Haftara Ki Tisa should have been last week’s haftarah, with the story of the contest between Eliyahu HaNavi and the prophets of the Baal on Mt. Carmel, but for its displacement by the special reading associated with Parshat Hapara (the red heifer). In honor of the lost haftorah – which I find to be one of the most remarkable in the cycle – I offer the following brief remarks.
In First Kings (18:21), Eliyahu chastises the Israelites for hedging their bets between God and the Baal. Instead of simply urging them to return fully to God, however, he tells them to pick a side. “How long will you keep jumping between two opinions? If the Lord is God, follow him; and if Baal, follow him!” This verse should trouble our mefarshim; why would he encourage doubters to join the Baal more fully? Why would he chastise specifically those who jumped back and forth? Yet most major medieval commentators focus instead on explicating the literal meaning of the words and choose not to ask this question. Hirsch and several other modern commentators likewise follow this course.
The Lubavitcher Rebbe (z”l), in one of his better-known volumes of drashas, suggests three answers. First, for a person jumping between sides, teshuva will prove exceedingly difficult. When the Baal is ultimately defeated they will say, “I was always with God” and not recognize the damage wrought on themselves and others by their flirtation (or support) for the Other Side. Only by casting them in the midst of the evil would they then be forced to reckon with their choices, and ultimately repent. Second, a person devoted to the Baal is at least passionate; they are at least devoted to a spiritual cause. That passion, that yearning, is vital and is absent in the cynic who “jumps between sides.” Even if it’s temporarily misplaced, it can eventually be redirected. Finally, and this point was first raised by the Chofetz Chaim as well, the cynic who jumps between sides can easily lead others astray. Their appearance as Godly people while they flirt with the Baal, or even just fail to condemn it, lends that worship a stamp of approval. This is a national danger, beyond the nearly impossible task of teshuva for those individuals themselves.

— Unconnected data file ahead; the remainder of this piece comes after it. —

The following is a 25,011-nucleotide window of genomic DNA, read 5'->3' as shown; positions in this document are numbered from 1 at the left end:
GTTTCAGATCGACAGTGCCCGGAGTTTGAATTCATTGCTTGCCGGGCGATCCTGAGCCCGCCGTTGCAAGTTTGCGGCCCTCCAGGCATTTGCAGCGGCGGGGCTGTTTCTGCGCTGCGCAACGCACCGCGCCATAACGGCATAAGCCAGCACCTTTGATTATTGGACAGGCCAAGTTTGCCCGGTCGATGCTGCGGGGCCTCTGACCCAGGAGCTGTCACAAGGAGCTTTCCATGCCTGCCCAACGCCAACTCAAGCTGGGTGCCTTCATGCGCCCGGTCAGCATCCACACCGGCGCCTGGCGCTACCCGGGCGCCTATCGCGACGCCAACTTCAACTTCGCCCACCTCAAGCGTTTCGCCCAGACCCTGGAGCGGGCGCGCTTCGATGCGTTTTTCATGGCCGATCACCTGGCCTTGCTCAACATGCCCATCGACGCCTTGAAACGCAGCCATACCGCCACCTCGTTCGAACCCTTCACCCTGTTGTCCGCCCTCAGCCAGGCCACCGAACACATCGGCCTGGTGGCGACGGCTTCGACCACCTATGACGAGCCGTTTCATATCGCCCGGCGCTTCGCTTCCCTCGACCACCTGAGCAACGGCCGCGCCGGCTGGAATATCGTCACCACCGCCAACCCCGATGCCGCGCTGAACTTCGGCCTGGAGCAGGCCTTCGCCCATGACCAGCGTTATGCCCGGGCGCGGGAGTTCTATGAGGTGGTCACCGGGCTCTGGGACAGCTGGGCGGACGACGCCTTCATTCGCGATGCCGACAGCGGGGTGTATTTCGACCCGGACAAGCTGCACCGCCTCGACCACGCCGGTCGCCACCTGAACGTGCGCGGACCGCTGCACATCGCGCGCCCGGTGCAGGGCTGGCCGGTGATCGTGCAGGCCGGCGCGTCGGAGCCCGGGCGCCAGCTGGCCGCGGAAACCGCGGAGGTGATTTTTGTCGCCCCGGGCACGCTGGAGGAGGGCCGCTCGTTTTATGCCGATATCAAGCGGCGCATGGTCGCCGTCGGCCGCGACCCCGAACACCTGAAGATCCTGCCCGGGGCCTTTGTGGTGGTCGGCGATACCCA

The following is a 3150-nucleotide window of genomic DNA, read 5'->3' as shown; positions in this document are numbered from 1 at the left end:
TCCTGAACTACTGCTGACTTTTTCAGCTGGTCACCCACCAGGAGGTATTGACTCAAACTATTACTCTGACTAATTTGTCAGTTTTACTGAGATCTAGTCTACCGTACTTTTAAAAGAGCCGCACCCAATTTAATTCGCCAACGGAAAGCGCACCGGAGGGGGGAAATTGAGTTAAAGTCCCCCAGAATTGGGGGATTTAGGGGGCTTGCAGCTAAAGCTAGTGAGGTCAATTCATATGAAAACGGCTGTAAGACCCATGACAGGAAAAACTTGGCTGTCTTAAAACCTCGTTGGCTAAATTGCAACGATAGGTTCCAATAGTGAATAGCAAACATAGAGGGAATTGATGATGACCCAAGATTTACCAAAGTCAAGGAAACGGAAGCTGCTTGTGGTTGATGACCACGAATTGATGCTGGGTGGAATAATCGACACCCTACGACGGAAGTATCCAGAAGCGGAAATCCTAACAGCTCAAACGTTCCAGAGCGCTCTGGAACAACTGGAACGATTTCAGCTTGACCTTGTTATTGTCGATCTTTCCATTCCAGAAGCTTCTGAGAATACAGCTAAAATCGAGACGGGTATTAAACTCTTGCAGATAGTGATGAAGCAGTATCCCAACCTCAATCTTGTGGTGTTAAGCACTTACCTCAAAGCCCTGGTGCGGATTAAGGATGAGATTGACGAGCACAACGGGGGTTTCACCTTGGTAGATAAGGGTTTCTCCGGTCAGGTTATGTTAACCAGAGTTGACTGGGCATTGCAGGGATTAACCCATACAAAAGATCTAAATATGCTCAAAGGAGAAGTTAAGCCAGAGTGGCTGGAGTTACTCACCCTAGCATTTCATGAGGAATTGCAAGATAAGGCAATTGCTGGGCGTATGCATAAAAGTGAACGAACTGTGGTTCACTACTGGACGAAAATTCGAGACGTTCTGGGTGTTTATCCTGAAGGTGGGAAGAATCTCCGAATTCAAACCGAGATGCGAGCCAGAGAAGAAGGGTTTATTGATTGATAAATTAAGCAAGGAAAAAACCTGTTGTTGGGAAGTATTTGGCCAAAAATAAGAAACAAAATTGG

The story is certainly problematic from a modern perspective, insofar as it celebrates Eliyahu’s massacre of his religious opponents. But if we understand it as representative of the struggle between good and evil – which God and Baal represent in the text, and certainly in the rabbinic mindset – I believe there is a deeper lesson here.
At a time of moral crisis, one cannot stand on the sidelines. At a time of moral crisis, neutrality is unacceptable, and indeed may be worse in the ways indicated above. I take this lesson extremely personally and try to examine ways in which my own hypocrisies undermine my own Divine service and potentially (chas v’shalom) mislead others.
But extending this logic to our contemporary moral and political crisis, there may be another lesson here. At times, I feel less frustrated by voices that support Trumpism (either out of immoral motives or else simply ignorance of its threat to humanity) than by voices that claim – when pressed – to be against it, but in practice cynically jump between the sides while undermining those attempting to defeat it.
I am trained as an historian to seek nuance, which is generally laudable. To describe not in black and white, but in shades of gray. Moreover, Jewish political tradition arguably tends towards bending and negotiation. But nuance is not the same as cynicism, and there are moments when we have to stop jumping between two sides. There are moments when one side is clearly wrong even if the other is not a perfect manifestation of Divinity. How long will you keep hopping? We cannot be as confident in victory as Eliyahu.